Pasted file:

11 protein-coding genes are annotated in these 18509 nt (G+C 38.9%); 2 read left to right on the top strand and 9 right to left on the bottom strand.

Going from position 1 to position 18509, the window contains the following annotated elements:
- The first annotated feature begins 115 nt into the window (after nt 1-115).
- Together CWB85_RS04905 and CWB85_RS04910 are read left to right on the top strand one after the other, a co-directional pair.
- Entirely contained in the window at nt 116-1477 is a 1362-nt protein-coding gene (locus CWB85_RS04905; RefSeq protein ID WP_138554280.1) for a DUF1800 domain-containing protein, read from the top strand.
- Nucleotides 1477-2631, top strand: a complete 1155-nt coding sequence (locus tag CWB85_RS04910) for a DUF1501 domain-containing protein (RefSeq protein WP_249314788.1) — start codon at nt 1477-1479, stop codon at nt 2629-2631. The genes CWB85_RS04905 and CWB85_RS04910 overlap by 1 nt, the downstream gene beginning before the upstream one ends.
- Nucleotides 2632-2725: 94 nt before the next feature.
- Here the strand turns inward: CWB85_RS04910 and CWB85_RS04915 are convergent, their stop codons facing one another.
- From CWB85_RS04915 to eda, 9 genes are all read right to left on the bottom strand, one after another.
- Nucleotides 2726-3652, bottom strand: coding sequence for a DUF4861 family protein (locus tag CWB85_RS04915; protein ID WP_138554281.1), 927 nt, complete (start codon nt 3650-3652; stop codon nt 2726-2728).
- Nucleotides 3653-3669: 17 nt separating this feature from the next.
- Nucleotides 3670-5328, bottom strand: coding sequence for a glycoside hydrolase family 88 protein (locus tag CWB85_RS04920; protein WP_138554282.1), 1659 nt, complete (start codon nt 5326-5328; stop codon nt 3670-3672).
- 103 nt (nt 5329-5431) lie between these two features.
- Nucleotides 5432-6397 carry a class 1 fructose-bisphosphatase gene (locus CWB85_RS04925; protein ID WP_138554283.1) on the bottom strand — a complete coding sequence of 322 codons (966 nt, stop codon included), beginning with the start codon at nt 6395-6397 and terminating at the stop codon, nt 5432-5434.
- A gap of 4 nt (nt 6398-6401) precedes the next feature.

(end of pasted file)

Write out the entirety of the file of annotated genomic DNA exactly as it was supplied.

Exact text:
11 protein-coding genes are annotated in these 18509 nt (G+C 38.9%); 2 read left to right on the top strand and 9 right to left on the bottom strand.

Going from position 1 to position 18509, the window contains the following annotated elements:
- The first annotated feature begins 115 nt into the window (after nt 1-115).
- Together CWB85_RS04905 and CWB85_RS04910 are read left to right on the top strand one after the other, a co-directional pair.
- Entirely contained in the window at nt 116-1477 is a 1362-nt protein-coding gene (locus CWB85_RS04905; RefSeq protein ID WP_138554280.1) for a DUF1800 domain-containing protein, read from the top strand.
- Nucleotides 1477-2631, top strand: a complete 1155-nt coding sequence (locus tag CWB85_RS04910) for a DUF1501 domain-containing protein (RefSeq protein WP_249314788.1) — start codon at nt 1477-1479, stop codon at nt 2629-2631. The genes CWB85_RS04905 and CWB85_RS04910 overlap by 1 nt, the downstream gene beginning before the upstream one ends.
- Nucleotides 2632-2725: 94 nt before the next feature.
- Here the strand turns inward: CWB85_RS04910 and CWB85_RS04915 are convergent, their stop codons facing one another.
- From CWB85_RS04915 to eda, 9 genes are all read right to left on the bottom strand, one after another.
- Nucleotides 2726-3652, bottom strand: coding sequence for a DUF4861 family protein (locus tag CWB85_RS04915; protein ID WP_138554281.1), 927 nt, complete (start codon nt 3650-3652; stop codon nt 2726-2728).
- Nucleotides 3653-3669: 17 nt separating this feature from the next.
- Nucleotides 3670-5328, bottom strand: coding sequence for a glycoside hydrolase family 88 protein (locus tag CWB85_RS04920; protein WP_138554282.1), 1659 nt, complete (start codon nt 5326-5328; stop codon nt 3670-3672).
- 103 nt (nt 5329-5431) lie between these two features.
- Nucleotides 5432-6397 carry a class 1 fructose-bisphosphatase gene (locus CWB85_RS04925; protein ID WP_138554283.1) on the bottom strand — a complete coding sequence of 322 codons (966 nt, stop codon included), beginning with the start codon at nt 6395-6397 and terminating at the stop codon, nt 5432-5434.
- A gap of 4 nt (nt 6398-6401) precedes the next feature.